Media and PR practitioners participated in the 2010 PRWeek/PR Newswire Media Survey, documenting the evolution of the media industry and its effects on journalists. While job security and ever-shrinking budgets are a major issue w
ithin the industry, the survey findings remain optimistic. As Sarah Skerik, vice president of social media at Newswire explains, "the rapid growth of online reporting and the continued adoption of social media make it possible to find and connect with audiences online, presenting journalists and communicators with many new opportunities."
Over seventy percent of respondents this year indicate a heavier workload compared to last year. 58 percent state that the number of stories that they are responsible has increased. The primary cause of this increase is due to the need for online reporting. While 62 percent must write for online news sections, 39 percent contribute to their publication's blog, and 37 percent to their Twitter feed.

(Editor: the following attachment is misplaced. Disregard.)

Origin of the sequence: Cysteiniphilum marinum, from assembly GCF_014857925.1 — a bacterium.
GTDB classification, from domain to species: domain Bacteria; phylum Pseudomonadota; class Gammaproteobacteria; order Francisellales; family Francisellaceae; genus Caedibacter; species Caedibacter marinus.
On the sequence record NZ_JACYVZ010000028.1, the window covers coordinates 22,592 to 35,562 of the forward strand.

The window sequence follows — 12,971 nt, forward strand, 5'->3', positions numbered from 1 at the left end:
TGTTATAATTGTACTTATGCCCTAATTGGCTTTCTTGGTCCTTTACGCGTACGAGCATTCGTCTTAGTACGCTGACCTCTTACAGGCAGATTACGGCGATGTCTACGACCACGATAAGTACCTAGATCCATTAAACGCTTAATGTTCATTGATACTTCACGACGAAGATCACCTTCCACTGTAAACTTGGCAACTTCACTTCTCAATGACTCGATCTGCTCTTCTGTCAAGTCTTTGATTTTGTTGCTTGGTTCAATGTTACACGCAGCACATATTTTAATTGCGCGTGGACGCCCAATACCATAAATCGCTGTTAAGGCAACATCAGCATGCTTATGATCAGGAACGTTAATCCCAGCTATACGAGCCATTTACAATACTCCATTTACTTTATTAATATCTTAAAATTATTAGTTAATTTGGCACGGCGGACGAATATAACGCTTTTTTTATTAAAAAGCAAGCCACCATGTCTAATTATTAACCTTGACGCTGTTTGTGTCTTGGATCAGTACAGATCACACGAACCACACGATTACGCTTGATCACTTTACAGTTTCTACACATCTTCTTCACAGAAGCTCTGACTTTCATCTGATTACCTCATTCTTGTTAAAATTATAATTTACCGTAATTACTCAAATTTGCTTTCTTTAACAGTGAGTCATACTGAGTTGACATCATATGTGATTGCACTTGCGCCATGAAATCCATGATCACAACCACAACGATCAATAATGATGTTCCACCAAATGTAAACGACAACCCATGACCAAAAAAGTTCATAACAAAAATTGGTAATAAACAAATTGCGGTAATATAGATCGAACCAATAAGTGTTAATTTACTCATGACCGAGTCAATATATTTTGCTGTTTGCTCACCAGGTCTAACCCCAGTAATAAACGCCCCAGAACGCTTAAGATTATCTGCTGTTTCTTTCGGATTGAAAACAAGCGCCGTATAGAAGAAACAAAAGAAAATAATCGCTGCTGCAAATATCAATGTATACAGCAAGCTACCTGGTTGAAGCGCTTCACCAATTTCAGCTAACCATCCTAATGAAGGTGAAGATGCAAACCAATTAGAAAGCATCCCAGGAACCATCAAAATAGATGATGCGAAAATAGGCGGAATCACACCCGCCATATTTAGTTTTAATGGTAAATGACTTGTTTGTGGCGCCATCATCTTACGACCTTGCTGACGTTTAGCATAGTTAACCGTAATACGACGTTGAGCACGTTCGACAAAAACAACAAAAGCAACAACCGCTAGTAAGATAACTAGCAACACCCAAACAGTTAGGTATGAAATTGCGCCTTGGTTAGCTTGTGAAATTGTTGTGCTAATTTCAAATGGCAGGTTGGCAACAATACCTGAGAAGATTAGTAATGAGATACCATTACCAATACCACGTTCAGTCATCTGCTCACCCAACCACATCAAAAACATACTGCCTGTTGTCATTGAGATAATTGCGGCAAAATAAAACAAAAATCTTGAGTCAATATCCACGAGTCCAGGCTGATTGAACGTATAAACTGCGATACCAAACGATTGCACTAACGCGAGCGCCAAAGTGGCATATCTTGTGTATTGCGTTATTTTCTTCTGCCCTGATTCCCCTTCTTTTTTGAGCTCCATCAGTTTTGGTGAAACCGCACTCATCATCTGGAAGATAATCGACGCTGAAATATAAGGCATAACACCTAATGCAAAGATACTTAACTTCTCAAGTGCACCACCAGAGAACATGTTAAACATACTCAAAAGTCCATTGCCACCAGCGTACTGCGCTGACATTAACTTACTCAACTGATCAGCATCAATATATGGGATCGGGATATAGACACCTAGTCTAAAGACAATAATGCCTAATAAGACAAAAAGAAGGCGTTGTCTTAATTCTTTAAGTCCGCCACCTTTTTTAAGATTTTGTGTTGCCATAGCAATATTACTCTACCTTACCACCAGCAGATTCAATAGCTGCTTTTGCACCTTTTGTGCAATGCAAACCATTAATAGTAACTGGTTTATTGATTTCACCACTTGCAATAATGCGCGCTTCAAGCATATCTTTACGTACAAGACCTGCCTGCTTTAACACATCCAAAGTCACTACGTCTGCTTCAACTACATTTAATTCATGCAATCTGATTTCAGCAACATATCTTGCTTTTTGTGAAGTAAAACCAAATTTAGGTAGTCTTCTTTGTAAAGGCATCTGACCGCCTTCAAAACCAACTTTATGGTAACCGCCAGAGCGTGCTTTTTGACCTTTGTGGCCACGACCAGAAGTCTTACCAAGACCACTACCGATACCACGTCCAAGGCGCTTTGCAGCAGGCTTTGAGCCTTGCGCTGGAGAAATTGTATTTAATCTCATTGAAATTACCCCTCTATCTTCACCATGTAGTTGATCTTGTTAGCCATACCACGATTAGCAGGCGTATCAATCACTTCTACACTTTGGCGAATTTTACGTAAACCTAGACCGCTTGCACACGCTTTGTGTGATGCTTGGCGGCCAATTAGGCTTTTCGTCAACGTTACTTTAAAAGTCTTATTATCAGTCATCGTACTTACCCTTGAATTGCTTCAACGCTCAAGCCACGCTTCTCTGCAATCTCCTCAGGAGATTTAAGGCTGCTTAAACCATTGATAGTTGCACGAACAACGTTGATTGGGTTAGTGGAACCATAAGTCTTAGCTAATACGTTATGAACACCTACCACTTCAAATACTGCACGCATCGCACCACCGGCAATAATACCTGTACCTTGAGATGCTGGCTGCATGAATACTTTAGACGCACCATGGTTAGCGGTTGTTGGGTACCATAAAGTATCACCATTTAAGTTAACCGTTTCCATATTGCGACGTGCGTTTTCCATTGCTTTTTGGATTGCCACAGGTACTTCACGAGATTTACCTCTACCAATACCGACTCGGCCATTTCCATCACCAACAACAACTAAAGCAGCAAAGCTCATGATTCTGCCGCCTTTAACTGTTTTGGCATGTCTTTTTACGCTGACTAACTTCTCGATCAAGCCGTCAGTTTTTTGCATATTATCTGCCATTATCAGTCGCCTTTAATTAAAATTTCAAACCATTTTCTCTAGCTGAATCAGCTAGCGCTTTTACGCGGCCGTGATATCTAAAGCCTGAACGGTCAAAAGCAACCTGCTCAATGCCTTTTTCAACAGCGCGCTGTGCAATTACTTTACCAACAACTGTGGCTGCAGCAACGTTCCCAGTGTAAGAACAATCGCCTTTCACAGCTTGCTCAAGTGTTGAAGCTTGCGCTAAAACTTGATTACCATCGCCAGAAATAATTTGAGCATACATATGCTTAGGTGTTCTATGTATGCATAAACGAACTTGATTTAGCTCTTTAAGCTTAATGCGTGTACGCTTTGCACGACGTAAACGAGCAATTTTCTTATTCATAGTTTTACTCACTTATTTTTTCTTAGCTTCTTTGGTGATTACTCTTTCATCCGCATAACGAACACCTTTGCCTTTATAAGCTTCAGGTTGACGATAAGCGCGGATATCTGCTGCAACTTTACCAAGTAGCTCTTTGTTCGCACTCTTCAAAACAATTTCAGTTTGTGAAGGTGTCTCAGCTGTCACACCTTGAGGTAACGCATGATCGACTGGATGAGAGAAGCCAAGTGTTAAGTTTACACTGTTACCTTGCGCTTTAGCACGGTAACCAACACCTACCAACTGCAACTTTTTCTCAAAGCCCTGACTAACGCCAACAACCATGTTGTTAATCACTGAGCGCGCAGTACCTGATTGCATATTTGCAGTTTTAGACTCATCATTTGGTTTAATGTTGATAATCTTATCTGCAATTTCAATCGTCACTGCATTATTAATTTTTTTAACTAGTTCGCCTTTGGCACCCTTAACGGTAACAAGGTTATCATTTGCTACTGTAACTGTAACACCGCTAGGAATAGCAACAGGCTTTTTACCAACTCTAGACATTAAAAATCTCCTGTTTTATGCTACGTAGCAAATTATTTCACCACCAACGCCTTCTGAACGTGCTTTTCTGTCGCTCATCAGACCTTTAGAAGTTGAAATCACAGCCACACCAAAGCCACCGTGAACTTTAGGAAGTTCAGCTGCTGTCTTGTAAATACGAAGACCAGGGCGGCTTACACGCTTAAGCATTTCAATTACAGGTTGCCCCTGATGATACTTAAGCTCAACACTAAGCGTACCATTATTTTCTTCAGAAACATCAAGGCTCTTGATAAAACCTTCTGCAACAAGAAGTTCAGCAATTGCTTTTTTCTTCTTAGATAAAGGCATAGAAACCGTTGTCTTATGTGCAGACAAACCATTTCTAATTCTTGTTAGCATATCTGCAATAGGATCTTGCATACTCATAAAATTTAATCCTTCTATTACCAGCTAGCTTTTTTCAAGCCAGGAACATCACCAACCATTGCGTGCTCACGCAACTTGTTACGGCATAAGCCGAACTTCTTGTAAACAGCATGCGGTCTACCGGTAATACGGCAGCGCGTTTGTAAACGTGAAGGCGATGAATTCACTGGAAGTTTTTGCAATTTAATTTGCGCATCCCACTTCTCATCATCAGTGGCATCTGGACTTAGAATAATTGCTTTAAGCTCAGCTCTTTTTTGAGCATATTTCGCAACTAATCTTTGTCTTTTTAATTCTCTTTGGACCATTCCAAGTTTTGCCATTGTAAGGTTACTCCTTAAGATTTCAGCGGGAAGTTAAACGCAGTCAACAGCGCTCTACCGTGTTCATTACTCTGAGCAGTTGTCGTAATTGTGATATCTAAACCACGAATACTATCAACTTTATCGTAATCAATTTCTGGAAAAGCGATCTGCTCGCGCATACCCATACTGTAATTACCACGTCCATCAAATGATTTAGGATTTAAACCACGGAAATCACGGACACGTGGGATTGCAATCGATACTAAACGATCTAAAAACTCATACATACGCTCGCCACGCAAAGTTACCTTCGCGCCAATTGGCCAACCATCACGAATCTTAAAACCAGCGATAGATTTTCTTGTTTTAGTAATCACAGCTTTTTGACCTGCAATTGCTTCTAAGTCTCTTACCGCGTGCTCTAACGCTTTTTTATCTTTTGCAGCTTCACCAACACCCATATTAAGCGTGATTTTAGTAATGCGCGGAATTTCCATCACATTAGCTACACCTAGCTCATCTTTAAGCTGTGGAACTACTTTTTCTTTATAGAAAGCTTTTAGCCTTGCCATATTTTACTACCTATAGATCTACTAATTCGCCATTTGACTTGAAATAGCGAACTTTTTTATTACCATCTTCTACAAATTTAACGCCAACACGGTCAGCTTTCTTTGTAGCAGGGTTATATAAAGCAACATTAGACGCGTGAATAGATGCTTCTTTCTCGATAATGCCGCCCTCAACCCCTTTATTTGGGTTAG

As for work environment, 31 percent of respondents have been affected by staff cuts or layoffs over the past three years, up from 22 percent in 2009. Smaller budgets was cited by 29 percent as impacting the work of those surveyed.
The shift from print to online is seen as the primary industry driver for the next three years, predicted to continue for the next three years. A key concern of magazine and newspaper journalists were "reduction in staff" at 28 percent. Reporters must be feeling more secure in their positions than last year, when that number reached 42 percent.
Respondents see educating and informing the masses as their success, as half of them indicated. One in five identify their primary goal to "break news and chronicle events as they happen," much more than 2009's one in twenty. PR Newswire interprets this finding as indicative of a growing premium on being first with news, driven by online reporting growth and the "24/7 news cycle."